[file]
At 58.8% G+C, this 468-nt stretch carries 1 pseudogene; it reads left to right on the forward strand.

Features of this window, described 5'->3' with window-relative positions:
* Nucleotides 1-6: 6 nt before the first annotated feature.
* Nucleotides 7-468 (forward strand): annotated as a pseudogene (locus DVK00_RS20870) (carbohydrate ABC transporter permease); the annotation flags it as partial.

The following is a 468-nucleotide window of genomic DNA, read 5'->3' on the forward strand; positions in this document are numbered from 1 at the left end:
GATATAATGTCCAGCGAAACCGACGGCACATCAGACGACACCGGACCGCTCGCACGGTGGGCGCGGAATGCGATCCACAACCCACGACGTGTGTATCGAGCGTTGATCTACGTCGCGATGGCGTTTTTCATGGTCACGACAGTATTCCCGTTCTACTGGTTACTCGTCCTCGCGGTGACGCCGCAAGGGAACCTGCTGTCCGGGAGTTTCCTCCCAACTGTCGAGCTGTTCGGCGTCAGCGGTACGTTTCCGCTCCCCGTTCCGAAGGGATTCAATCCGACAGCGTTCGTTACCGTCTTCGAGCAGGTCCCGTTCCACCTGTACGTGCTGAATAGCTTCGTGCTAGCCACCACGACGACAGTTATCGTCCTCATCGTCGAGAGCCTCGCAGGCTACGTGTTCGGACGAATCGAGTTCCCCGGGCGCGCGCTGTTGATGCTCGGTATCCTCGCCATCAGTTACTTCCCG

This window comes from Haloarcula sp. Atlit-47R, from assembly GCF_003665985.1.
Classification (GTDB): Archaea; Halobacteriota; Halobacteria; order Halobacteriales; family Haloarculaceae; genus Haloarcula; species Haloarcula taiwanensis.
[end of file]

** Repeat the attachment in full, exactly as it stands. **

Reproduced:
At 58.8% G+C, this 468-nt stretch carries 1 pseudogene; it reads left to right on the forward strand.

Features of this window, described 5'->3' with window-relative positions:
* Nucleotides 1-6: 6 nt before the first annotated feature.
* Nucleotides 7-468 (forward strand): annotated as a pseudogene (locus DVK00_RS20870) (carbohydrate ABC transporter permease); the annotation flags it as partial.

The following is a 468-nucleotide window of genomic DNA, read 5'->3' on the forward strand; positions in this document are numbered from 1 at the left end:
GATATAATGTCCAGCGAAACCGACGGCACATCAGACGACACCGGACCGCTCGCACGGTGGGCGCGGAATGCGATCCACAACCCACGACGTGTGTATCGAGCGTTGATCTACGTCGCGATGGCGTTTTTCATGGTCACGACAGTATTCCCGTTCTACTGGTTACTCGTCCTCGCGGTGACGCCGCAAGGGAACCTGCTGTCCGGGAGTTTCCTCCCAACTGTCGAGCTGTTCGGCGTCAGCGGTACGTTTCCGCTCCCCGTTCCGAAGGGATTCAATCCGACAGCGTTCGTTACCGTCTTCGAGCAGGTCCCGTTCCACCTGTACGTGCTGAATAGCTTCGTGCTAGCCACCACGACGACAGTTATCGTCCTCATCGTCGAGAGCCTCGCAGGCTACGTGTTCGGACGAATCGAGTTCCCCGGGCGCGCGCTGTTGATGCTCGGTATCCTCGCCATCAGTTACTTCCCG

This window comes from Haloarcula sp. Atlit-47R, from assembly GCF_003665985.1.
Classification (GTDB): Archaea; Halobacteriota; Halobacteria; order Halobacteriales; family Haloarculaceae; genus Haloarcula; species Haloarcula taiwanensis.